The fourth edition of the WWE Encyclopedia of Sports Entertainment, out now from DK Books, offers great content for new and old wrestling fans alike. Featuring over 400 pages of title records, history, and bios of wrestlers ranging from the popular to the obscure, this book invites us to look inside World Wrestling Entertainment (WWE) and we’re reminded just how weird some of the promotion’s events/story lines and superstars have been. Written by Kevin Sullivan, Steve Pantaleo, Keith Elliot Greenberg, Dean Miller, and Jake Black, the book is all inclusive, with bios of wrestlers and WWE staff alike. Commentators, managers, announcers, you name it, with info on promotions like Extreme Championship Wrestling (ECW) , and titles from the WWE championship to the Canadian Heavyweight championship, the book is jam packed with content from WWE’s extensive history, some you probably forgot existed.

The book is visually pleasing, with a well put together cover showing a diverse assortment of past and present WWE superstars bursting out of the company’s logo. The pages are cleanly laid out, with one or more photos of each superstar placed neatly under or beside their bio. The pictures are mostly from photo shoots, but some longer bios have an action shot accompanying them as well. Certain wrestlers, the big icons of the biz, get bios that span a whole page or more, with much bigger photos, often from the top to the bottom of the page. The pages with promotions or title records on them look great as well, with pictures of the most famous members of the promotion or title holders placed smartly around the page. The book does have a lot of text, but the great organization keeps readers of all ages interested.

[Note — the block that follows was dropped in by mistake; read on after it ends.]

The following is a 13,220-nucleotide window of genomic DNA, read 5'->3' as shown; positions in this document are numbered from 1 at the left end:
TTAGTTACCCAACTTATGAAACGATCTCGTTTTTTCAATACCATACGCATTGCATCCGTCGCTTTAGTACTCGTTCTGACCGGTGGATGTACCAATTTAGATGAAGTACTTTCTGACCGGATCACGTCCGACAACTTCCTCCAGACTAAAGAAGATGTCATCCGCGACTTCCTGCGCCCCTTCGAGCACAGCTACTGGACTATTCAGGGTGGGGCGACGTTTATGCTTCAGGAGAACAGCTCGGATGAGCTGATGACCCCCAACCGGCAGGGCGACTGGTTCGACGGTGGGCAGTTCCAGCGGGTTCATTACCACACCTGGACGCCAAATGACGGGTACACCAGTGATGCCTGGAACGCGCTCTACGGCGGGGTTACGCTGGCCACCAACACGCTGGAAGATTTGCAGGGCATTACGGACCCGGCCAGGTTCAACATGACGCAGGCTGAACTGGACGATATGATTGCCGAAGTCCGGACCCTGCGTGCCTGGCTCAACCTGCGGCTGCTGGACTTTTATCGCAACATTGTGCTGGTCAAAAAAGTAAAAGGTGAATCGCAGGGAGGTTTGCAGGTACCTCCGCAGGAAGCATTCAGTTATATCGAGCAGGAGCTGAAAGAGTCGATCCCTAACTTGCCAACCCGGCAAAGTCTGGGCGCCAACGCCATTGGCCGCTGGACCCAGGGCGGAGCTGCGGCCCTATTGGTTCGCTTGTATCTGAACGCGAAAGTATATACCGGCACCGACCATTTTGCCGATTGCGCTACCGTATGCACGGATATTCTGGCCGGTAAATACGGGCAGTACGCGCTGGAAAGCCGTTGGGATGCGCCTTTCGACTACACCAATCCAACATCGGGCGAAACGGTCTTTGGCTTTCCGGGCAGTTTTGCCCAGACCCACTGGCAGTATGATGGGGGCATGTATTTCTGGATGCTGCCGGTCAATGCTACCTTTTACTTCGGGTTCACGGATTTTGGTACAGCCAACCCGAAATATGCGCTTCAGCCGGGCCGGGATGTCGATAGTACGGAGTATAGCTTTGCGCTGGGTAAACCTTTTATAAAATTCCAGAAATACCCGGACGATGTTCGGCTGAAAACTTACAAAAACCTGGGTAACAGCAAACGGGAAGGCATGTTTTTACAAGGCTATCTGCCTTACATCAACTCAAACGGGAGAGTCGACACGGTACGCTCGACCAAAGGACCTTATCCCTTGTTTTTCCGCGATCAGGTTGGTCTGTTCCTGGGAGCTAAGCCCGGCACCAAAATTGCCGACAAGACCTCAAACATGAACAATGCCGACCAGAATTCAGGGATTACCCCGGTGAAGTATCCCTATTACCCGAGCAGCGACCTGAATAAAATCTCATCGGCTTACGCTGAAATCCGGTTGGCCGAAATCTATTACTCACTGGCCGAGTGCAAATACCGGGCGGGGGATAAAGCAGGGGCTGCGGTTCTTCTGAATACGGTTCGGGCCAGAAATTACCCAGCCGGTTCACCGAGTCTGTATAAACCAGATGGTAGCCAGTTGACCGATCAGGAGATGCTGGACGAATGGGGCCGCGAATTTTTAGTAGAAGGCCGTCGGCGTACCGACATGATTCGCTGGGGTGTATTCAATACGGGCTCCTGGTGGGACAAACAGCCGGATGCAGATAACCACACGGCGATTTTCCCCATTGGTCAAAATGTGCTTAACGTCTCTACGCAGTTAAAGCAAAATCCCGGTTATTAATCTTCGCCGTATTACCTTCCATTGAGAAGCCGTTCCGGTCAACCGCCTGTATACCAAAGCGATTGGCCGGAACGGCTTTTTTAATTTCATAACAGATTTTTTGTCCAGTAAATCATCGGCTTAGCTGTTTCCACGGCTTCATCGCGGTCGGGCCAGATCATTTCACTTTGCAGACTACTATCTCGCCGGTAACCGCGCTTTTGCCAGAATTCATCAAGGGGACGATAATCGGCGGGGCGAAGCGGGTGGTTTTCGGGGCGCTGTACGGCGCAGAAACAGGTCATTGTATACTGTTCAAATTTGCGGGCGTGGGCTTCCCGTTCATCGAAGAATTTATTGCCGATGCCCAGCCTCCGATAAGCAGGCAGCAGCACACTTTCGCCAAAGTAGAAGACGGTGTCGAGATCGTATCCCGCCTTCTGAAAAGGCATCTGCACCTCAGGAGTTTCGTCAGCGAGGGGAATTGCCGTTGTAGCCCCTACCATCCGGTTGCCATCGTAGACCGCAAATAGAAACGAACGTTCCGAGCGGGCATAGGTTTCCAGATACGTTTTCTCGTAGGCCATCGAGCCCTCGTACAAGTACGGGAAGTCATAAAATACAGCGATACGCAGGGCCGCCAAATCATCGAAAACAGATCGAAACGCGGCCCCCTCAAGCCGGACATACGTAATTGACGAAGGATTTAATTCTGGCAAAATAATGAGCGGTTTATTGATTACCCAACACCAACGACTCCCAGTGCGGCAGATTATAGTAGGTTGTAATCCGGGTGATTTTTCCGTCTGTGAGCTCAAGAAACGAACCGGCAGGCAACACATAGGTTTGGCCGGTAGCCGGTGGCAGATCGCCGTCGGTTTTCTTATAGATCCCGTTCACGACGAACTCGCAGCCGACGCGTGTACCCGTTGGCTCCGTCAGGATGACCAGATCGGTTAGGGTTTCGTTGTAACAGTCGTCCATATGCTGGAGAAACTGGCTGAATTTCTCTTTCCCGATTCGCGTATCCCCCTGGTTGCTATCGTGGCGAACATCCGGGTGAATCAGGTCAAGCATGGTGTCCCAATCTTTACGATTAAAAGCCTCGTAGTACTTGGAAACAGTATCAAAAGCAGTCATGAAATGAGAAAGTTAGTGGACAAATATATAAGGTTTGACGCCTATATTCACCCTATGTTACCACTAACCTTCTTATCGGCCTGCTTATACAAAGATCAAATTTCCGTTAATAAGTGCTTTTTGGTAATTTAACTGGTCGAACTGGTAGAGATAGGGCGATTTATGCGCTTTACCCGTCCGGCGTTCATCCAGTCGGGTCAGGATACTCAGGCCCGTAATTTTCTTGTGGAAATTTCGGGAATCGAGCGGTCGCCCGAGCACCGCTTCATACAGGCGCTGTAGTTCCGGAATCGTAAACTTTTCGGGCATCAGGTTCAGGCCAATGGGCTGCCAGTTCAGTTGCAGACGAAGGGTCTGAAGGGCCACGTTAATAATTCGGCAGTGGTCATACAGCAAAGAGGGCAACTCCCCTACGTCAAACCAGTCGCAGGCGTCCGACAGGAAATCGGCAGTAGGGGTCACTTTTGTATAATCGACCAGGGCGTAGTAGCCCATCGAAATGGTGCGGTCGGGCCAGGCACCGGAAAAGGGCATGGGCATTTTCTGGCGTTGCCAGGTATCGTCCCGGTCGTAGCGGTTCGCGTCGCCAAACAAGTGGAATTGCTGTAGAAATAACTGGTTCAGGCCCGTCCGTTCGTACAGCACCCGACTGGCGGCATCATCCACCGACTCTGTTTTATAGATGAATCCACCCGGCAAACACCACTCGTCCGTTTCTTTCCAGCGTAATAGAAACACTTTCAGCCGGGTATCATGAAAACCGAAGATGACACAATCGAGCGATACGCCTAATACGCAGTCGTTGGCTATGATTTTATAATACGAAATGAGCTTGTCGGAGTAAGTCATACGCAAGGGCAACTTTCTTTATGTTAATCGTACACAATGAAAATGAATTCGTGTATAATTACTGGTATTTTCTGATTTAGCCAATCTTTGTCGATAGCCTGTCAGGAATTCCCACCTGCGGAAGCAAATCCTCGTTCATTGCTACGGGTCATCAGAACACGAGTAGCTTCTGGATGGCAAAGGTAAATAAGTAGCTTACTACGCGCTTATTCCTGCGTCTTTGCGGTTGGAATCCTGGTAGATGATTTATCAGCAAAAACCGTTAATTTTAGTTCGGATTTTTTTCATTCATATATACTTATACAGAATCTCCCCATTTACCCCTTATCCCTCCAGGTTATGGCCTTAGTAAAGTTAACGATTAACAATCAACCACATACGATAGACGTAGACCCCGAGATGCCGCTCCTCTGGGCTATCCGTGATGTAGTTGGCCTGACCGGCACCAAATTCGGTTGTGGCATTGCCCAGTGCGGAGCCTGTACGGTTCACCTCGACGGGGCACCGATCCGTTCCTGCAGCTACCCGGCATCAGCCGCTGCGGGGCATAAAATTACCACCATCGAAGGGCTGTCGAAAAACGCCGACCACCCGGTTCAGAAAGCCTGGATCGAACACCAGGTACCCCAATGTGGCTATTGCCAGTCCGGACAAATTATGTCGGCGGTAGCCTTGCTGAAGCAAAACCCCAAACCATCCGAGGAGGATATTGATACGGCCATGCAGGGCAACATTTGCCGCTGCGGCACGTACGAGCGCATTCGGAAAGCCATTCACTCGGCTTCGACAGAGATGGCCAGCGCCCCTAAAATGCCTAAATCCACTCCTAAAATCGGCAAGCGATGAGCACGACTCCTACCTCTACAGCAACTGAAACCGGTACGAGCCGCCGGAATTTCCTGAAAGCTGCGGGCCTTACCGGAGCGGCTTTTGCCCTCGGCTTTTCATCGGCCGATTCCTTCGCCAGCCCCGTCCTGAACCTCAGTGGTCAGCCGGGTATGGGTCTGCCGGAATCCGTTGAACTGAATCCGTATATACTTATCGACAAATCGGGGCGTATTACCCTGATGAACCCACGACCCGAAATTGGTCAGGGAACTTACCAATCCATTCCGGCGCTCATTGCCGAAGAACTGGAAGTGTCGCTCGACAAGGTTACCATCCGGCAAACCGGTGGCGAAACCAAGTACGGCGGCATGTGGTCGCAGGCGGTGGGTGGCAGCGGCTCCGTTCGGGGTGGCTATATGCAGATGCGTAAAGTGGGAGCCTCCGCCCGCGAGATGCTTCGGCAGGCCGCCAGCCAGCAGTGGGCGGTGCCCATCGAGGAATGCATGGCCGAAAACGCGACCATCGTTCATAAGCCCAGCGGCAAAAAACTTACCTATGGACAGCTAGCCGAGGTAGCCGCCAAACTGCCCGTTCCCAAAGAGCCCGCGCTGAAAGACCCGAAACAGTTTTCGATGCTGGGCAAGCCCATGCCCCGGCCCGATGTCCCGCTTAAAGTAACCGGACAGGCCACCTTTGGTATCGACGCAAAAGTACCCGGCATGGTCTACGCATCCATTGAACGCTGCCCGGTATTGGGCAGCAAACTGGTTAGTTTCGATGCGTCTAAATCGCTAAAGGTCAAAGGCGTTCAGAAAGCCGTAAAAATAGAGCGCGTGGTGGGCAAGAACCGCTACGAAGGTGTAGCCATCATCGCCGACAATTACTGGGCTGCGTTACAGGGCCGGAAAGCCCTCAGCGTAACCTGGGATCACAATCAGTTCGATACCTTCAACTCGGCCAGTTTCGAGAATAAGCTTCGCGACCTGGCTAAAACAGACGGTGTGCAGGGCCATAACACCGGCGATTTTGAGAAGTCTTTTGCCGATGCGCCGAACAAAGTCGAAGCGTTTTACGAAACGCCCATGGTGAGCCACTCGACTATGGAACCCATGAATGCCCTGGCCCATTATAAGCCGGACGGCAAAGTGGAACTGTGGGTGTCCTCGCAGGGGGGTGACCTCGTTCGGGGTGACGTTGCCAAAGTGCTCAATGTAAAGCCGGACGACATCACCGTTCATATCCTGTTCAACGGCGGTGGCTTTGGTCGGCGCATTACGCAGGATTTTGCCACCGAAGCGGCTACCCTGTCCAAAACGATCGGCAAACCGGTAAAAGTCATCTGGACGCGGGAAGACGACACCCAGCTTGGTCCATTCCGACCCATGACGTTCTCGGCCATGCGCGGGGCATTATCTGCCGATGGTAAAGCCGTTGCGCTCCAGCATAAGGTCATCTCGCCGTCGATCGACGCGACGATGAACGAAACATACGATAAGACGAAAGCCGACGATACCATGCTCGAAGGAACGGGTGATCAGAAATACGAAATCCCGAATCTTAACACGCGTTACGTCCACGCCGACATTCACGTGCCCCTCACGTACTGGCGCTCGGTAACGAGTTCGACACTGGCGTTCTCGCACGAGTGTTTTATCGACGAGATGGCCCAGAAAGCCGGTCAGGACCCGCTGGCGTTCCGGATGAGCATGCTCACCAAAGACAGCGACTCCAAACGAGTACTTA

Sample page from the encyclopedia featuring an example of both the standard bios and a full page one. Photo: DK Publishing

The WWE has always shown a willingness to cut people from their history when things went sour, and to put them back in under different circumstances. DK publishing, however, doesn’t share that trait. Instead, they look to provide the complete picture of the history of the WWE. The book provides information on people the WWE has blacklisted, such as Chris Benoit and Enzo Amore, or people they avoid because they’ve gone somewhere else, like Jim Ross or The Revival (FTR). The book also doesn’t “PG-ify” any racy Attitude Era content, which lets fans of that era remember the good old days, and helps people like me who don’t like it remember exactly why I avoid it.

Another interesting part of the book is that it’s largely kayfabe. It occasionally explicitly states that someone quit or was fired, but it always looks to reference a storyline in someone’s departure. For example, “(Insert wrestler here) never quite recovered from the loss, and left the WWE soon after.” The encyclopedic nature of the book means that everyone is included, but this element of kayfabe prevents behind-the-scenes details from being shared. For instance, there is no mention of Hulk Hogan being fired for saying a racist slur during a recorded phone call, and no mention of the Benoit murder-suicide. It’s probable that WWE pushed for the book to be kayfabe, so they could keep those types of details out.